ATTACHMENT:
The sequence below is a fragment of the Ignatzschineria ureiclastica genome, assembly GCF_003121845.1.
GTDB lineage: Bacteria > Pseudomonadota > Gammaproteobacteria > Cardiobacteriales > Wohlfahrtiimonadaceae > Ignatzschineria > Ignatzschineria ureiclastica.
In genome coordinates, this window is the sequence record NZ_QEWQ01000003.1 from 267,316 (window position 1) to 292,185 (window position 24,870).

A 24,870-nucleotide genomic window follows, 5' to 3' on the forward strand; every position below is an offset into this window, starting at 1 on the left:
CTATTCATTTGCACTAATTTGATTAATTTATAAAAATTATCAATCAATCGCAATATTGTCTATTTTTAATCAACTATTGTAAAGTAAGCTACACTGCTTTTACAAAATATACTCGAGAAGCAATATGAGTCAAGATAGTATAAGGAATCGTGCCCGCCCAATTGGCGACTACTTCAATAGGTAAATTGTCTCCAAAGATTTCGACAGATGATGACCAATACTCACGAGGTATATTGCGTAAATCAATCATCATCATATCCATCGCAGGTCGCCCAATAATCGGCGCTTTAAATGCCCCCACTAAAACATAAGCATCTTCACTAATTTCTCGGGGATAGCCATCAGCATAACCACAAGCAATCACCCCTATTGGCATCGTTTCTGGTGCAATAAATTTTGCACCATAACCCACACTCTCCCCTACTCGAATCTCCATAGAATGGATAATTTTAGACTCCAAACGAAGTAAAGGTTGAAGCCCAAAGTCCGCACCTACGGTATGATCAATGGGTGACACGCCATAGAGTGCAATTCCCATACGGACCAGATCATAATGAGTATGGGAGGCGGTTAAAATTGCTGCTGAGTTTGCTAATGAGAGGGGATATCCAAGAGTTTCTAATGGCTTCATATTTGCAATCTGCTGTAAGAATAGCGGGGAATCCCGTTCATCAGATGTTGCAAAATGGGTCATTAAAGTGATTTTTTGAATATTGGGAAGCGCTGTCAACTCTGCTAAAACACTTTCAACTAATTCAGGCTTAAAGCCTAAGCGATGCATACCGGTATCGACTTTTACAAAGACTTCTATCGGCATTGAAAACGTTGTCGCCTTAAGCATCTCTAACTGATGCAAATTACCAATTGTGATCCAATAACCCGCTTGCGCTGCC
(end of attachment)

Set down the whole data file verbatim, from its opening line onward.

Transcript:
The sequence below is a fragment of the Ignatzschineria ureiclastica genome, assembly GCF_003121845.1.
GTDB lineage: Bacteria > Pseudomonadota > Gammaproteobacteria > Cardiobacteriales > Wohlfahrtiimonadaceae > Ignatzschineria > Ignatzschineria ureiclastica.
In genome coordinates, this window is the sequence record NZ_QEWQ01000003.1 from 267,316 (window position 1) to 292,185 (window position 24,870).

A 24,870-nucleotide genomic window follows, 5' to 3' on the forward strand; every position below is an offset into this window, starting at 1 on the left:
CTATTCATTTGCACTAATTTGATTAATTTATAAAAATTATCAATCAATCGCAATATTGTCTATTTTTAATCAACTATTGTAAAGTAAGCTACACTGCTTTTACAAAATATACTCGAGAAGCAATATGAGTCAAGATAGTATAAGGAATCGTGCCCGCCCAATTGGCGACTACTTCAATAGGTAAATTGTCTCCAAAGATTTCGACAGATGATGACCAATACTCACGAGGTATATTGCGTAAATCAATCATCATCATATCCATCGCAGGTCGCCCAATAATCGGCGCTTTAAATGCCCCCACTAAAACATAAGCATCTTCACTAATTTCTCGGGGATAGCCATCAGCATAACCACAAGCAATCACCCCTATTGGCATCGTTTCTGGTGCAATAAATTTTGCACCATAACCCACACTCTCCCCTACTCGAATCTCCATAGAATGGATAATTTTAGACTCCAAACGAAGTAAAGGTTGAAGCCCAAAGTCCGCACCTACGGTATGATCAATGGGTGACACGCCATAGAGTGCAATTCCCATACGGACCAGATCATAATGAGTATGGGAGGCGGTTAAAATTGCTGCTGAGTTTGCTAATGAGAGGGGATATCCAAGAGTTTCTAATGGCTTCATATTTGCAATCTGCTGTAAGAATAGCGGGGAATCCCGTTCATCAGATGTTGCAAAATGGGTCATTAAAGTGATTTTTTGAATATTGGGAAGCGCTGTCAACTCTGCTAAAACACTTTCAACTAATTCAGGCTTAAAGCCTAAGCGATGCATACCGGTATCGACTTTTACAAAGACTTCTATCGGCATTGAAAACGTTGTCGCCTTAAGCATCTCTAACTGATGCAAATTACCAATTGTGATCCAATAACCCGCTTGCGCTGCC